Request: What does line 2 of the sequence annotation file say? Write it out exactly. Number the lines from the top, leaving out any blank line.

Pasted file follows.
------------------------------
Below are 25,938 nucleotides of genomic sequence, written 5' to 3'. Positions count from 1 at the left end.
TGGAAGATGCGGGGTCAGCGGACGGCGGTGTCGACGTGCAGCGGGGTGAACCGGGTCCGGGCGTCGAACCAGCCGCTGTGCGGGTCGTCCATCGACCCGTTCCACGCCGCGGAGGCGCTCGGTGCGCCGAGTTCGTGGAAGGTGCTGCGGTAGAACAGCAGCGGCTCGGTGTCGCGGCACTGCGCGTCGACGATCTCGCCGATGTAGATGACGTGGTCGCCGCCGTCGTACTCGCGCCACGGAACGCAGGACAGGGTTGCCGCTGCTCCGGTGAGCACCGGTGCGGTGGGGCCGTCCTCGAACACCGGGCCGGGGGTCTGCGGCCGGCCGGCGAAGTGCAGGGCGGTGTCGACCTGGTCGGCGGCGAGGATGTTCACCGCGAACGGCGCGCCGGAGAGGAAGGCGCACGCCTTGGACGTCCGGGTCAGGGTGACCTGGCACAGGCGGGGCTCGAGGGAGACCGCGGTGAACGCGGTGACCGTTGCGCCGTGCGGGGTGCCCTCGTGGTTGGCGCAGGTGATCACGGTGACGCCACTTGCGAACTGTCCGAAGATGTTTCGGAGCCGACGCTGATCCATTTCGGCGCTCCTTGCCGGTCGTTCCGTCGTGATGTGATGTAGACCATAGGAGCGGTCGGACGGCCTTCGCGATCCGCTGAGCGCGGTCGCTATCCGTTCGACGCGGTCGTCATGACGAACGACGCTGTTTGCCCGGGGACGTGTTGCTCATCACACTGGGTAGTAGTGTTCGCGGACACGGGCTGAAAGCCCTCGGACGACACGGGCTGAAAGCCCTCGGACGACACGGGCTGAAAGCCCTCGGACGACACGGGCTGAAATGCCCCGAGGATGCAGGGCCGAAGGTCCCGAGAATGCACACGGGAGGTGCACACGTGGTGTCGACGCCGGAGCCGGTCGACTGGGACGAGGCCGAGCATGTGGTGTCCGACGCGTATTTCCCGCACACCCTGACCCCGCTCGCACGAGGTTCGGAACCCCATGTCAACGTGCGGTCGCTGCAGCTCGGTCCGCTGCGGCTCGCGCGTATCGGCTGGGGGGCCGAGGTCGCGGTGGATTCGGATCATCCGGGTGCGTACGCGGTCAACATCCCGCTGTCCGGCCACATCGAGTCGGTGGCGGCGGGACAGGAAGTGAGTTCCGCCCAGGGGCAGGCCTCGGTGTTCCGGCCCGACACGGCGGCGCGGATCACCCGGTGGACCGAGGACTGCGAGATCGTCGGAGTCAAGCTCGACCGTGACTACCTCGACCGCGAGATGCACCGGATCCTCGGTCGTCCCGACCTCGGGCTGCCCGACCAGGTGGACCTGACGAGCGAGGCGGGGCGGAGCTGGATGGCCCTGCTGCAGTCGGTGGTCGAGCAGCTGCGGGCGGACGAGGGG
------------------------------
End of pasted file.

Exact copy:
TGGAAGATGCGGGGTCAGCGGACGGCGGTGTCGACGTGCAGCGGGGTGAACCGGGTCCGGGCGTCGAACCAGCCGCTGTGCGGGTCGTCCATCGACCCGTTCCACGCCGCGGAGGCGCTCGGTGCGCCGAGTTCGTGGAAGGTGCTGCGGTAGAACAGCAGCGGCTCGGTGTCGCGGCACTGCGCGTCGACGATCTCGCCGATGTAGATGACGTGGTCGCCGCCGTCGTACTCGCGCCACGGAACGCAGGACAGGGTTGCCGCTGCTCCGGTGAGCACCGGTGCGGTGGGGCCGTCCTCGAACACCGGGCCGGGGGTCTGCGGCCGGCCGGCGAAGTGCAGGGCGGTGTCGACCTGGTCGGCGGCGAGGATGTTCACCGCGAACGGCGCGCCGGAGAGGAAGGCGCACGCCTTGGACGTCCGGGTCAGGGTGACCTGGCACAGGCGGGGCTCGAGGGAGACCGCGGTGAACGCGGTGACCGTTGCGCCGTGCGGGGTGCCCTCGTGGTTGGCGCAGGTGATCACGGTGACGCCACTTGCGAACTGTCCGAAGATGTTTCGGAGCCGACGCTGATCCATTTCGGCGCTCCTTGCCGGTCGTTCCGTCGTGATGTGATGTAGACCATAGGAGCGGTCGGACGGCCTTCGCGATCCGCTGAGCGCGGTCGCTATCCGTTCGACGCGGTCGTCATGACGAACGACGCTGTTTGCCCGGGGACGTGTTGCTCATCACACTGGGTAGTAGTGTTCGCGGACACGGGCTGAAAGCCCTCGGACGACACGGGCTGAAAGCCCTCGGACGACACGGGCTGAAAGCCCTCGGACGACACGGGCTGAAATGCCCCGAGGATGCAGGGCCGAAGGTCCCGAGAATGCACACGGGAGGTGCACACGTGGTGTCGACGCCGGAGCCGGTCGACTGGGACGAGGCCGAGCATGTGGTGTCCGACGCGTATTTCCCGCACACCCTGACCCCGCTCGCACGAGGTTCGGAACCCCATGTCAACGTGCGGTCGCTGCAGCTCGGTCCGCTGCGGCTCGCGCGTATCGGCTGGGGGGCCGAGGTCGCGGTGGATTCGGATCATCCGGGTGCGTACGCGGTCAACATCCCGCTGTCCGGCCACATCGAGTCGGTGGCGGCGGGACAGGAAGTGAGTTCCGCCCAGGGGCAGGCCTCGGTGTTCCGGCCCGACACGGCGGCGCGGATCACCCGGTGGACCGAGGACTGCGAGATCGTCGGAGTCAAGCTCGACCGTGACTACCTCGACCGCGAGATGCACCGGATCCTCGGTCGTCCCGACCTCGGGCTGCCCGACCAGGTGGACCTGACGAGCGAGGCGGGGCGGAGCTGGATGGCCCTGCTGCAGTCGGTGGTCGAGCAGCTGCGGGCGGACGAGGGG